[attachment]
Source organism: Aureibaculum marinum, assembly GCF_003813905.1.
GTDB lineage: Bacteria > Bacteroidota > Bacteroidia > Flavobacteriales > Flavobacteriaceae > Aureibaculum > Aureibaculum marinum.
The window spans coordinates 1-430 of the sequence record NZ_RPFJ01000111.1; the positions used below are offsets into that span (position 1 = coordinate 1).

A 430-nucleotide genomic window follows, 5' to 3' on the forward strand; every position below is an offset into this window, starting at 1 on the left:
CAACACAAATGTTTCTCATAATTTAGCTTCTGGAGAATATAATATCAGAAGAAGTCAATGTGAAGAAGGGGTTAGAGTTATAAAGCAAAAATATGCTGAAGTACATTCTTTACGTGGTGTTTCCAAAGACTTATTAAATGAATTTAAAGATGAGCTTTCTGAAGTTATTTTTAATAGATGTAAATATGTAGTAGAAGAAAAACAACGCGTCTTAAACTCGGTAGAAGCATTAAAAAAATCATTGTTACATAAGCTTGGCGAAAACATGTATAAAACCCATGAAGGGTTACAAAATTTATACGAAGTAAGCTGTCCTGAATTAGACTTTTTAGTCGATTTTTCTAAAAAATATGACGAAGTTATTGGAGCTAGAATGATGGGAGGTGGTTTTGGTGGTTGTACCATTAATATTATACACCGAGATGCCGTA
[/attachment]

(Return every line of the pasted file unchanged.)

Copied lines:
Source organism: Aureibaculum marinum, assembly GCF_003813905.1.
GTDB lineage: Bacteria > Bacteroidota > Bacteroidia > Flavobacteriales > Flavobacteriaceae > Aureibaculum > Aureibaculum marinum.
The window spans coordinates 1-430 of the sequence record NZ_RPFJ01000111.1; the positions used below are offsets into that span (position 1 = coordinate 1).

A 430-nucleotide genomic window follows, 5' to 3' on the forward strand; every position below is an offset into this window, starting at 1 on the left:
CAACACAAATGTTTCTCATAATTTAGCTTCTGGAGAATATAATATCAGAAGAAGTCAATGTGAAGAAGGGGTTAGAGTTATAAAGCAAAAATATGCTGAAGTACATTCTTTACGTGGTGTTTCCAAAGACTTATTAAATGAATTTAAAGATGAGCTTTCTGAAGTTATTTTTAATAGATGTAAATATGTAGTAGAAGAAAAACAACGCGTCTTAAACTCGGTAGAAGCATTAAAAAAATCATTGTTACATAAGCTTGGCGAAAACATGTATAAAACCCATGAAGGGTTACAAAATTTATACGAAGTAAGCTGTCCTGAATTAGACTTTTTAGTCGATTTTTCTAAAAAATATGACGAAGTTATTGGAGCTAGAATGATGGGAGGTGGTTTTGGTGGTTGTACCATTAATATTATACACCGAGATGCCGTA